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dirname(3) used on its own results?

Hi folks,

Should you be allowed to call dirname(3) on the results of a previous
dirname(3) call?

On NetBSD 8:

	thoreau 49994> cat dirtest.c
	#include <libgen.h>
	#include <stdio.h>
	#include <stdlib.h>
	#include <string.h>

		char *p = "/a/b/c";

		while (strlen(p) > 1) {
			printf("p = %s\n", p);
			p = dirname(p);
	thoreau 49995> cc -o dirtest dirtest.c
	thoreau 49996> ./dirtest
	p = /a/b/c
	p = /a/b
	Abort (core dumped)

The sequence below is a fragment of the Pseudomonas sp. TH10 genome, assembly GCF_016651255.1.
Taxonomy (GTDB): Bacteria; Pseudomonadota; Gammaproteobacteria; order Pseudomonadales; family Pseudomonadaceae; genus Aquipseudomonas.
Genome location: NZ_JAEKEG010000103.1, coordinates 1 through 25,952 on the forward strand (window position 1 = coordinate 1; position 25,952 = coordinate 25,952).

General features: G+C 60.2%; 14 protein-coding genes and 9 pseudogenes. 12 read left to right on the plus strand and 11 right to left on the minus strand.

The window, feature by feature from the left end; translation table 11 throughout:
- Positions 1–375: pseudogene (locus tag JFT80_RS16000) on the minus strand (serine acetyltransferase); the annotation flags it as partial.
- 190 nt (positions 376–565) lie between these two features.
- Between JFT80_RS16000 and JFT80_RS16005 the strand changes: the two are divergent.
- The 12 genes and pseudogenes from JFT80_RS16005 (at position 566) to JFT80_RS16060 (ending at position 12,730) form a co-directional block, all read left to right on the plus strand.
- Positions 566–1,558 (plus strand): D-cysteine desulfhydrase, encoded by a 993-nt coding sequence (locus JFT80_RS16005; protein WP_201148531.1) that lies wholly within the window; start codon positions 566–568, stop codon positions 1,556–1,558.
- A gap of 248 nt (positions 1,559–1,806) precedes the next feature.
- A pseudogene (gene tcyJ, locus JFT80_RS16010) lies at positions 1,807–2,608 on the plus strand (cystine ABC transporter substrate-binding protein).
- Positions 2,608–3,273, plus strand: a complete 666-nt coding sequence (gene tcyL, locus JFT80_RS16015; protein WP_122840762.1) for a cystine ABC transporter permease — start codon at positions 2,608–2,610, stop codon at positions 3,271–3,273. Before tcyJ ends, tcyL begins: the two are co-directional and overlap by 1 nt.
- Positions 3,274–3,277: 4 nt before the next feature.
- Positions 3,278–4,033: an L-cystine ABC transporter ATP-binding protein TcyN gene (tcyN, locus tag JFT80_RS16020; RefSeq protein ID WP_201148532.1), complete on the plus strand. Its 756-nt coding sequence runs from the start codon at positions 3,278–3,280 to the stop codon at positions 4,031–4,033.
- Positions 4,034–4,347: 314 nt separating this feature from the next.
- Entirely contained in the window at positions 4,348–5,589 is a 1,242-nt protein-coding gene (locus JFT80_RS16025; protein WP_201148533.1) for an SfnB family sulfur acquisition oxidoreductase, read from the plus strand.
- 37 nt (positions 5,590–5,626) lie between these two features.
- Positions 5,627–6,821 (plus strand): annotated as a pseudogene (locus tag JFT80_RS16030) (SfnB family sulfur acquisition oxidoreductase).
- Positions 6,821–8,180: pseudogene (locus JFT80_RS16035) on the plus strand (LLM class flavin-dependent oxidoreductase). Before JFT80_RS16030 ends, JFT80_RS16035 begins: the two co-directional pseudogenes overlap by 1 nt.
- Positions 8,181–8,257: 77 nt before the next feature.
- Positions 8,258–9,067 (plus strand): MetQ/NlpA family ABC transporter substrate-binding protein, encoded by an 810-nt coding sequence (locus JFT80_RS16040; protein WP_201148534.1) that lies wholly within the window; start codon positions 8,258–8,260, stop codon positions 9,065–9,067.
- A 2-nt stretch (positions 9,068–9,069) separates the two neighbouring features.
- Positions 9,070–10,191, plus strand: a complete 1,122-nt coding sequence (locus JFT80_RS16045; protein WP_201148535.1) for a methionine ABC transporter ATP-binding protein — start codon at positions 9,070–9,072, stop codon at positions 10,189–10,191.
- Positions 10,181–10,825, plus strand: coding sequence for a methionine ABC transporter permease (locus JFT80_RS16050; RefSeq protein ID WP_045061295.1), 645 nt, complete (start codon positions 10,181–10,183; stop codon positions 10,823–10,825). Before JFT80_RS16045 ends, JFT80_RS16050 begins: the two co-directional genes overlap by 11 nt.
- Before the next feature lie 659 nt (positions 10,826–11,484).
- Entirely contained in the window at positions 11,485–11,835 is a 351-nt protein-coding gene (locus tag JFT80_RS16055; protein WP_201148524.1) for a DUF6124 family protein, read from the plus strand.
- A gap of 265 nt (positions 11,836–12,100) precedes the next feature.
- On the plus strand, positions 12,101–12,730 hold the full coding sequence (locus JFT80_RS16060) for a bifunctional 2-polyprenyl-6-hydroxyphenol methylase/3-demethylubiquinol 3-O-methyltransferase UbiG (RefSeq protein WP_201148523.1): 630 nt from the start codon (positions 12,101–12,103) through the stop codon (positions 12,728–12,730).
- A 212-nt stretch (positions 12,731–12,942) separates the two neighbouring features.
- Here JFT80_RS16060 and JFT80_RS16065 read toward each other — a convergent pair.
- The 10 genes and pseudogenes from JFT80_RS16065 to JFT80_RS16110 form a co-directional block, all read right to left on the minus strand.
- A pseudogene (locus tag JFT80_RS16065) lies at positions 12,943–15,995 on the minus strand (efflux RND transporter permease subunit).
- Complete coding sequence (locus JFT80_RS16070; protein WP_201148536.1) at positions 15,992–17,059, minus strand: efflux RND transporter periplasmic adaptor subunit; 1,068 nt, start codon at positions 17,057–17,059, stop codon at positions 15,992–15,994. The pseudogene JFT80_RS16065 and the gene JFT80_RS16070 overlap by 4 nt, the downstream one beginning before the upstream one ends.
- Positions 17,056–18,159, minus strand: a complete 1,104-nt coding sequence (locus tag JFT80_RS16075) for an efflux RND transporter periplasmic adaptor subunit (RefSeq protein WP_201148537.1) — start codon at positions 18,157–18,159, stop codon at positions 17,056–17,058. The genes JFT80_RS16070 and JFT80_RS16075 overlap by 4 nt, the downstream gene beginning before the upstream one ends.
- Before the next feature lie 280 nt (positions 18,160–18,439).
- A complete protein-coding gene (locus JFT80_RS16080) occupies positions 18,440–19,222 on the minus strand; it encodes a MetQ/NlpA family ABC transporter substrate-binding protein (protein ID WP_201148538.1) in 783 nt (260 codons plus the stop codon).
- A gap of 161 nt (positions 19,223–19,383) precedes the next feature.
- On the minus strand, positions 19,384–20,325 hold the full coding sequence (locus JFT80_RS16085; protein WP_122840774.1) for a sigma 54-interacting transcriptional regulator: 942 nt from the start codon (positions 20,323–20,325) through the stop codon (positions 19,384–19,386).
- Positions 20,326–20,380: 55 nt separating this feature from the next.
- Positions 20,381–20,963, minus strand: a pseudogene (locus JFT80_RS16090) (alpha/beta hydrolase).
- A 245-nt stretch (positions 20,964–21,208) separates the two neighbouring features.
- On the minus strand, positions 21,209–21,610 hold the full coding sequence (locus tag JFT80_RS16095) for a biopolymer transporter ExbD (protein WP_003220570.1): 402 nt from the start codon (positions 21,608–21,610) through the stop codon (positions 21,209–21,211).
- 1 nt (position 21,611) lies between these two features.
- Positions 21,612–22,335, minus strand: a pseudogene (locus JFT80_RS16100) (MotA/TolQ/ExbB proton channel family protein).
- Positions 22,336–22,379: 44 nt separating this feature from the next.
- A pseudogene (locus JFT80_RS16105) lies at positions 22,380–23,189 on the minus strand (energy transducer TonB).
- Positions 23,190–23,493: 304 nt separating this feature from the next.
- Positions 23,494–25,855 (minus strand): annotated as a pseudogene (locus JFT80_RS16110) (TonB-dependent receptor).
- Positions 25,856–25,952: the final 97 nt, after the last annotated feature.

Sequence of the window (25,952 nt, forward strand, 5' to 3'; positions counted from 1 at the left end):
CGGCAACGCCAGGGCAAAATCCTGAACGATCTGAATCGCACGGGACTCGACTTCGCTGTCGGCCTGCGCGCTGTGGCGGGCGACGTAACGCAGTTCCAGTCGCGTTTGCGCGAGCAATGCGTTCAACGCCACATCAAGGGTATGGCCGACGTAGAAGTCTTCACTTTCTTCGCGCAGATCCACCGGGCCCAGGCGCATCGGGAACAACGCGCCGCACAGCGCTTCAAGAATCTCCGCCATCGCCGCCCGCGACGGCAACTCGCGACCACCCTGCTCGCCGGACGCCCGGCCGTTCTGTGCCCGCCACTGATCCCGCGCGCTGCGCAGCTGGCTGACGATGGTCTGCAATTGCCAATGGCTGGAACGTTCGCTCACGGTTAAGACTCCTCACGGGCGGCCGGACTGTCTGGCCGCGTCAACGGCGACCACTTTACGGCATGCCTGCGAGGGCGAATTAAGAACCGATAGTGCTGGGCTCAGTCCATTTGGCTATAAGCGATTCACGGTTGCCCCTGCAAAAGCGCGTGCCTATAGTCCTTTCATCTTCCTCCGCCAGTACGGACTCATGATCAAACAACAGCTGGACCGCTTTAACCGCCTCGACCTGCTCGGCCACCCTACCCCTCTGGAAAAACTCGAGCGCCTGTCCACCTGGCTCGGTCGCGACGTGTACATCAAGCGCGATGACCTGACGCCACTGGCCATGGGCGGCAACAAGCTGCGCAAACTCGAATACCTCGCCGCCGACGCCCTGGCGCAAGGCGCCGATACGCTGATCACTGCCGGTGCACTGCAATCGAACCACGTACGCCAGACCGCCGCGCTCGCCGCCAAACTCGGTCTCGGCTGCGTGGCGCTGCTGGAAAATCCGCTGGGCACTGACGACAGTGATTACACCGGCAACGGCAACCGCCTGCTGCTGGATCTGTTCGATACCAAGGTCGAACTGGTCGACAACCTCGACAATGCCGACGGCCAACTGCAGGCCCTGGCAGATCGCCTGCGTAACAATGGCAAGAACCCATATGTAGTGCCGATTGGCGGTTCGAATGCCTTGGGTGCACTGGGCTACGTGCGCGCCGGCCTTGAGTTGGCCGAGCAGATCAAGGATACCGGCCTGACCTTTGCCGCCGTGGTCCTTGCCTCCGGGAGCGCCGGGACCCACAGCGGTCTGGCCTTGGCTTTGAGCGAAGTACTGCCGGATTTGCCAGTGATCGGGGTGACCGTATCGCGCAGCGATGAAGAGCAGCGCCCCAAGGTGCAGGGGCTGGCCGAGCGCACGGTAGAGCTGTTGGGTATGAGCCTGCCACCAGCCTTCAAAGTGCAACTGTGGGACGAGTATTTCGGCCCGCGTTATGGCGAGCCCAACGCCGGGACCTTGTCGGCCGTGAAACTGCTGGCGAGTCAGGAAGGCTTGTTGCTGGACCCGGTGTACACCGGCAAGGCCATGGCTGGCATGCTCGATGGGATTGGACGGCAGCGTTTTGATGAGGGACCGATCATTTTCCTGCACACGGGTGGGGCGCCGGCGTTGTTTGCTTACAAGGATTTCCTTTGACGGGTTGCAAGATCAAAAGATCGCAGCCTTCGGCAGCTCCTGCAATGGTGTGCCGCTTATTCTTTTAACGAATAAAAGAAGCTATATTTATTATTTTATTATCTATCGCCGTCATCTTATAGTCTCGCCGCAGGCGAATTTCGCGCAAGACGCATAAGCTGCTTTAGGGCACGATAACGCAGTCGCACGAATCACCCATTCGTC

thoreau 49996> 

and also fails Debian 9:

	otos 19> ./dirtest
	p = /a/b/c
	Segmentation fault
	otos 20> 

but works on NetBSD 6:

	backup 67> ./dirtest
	p = /a/b/c
	p = /a/b
	p = /a
	backup 68> 

On NetBSD 8 the abort is down to line 86 of lib/libc/gen/dirname.c where
for this call to memcpy(3):

                memcpy(buf, path, buflen);

buf and path are the same and then the SSP checks in __memcpy_chk()
abort because these (obviously!) overlap.

Is the correct fix to use memmove(3) instead of memcpy(3) inside
dirname(3), or are we restricted by some standard from having dirname(3)
be able to be called on the results of a previous dirname(3) call in
which case we should document this in the manpage?


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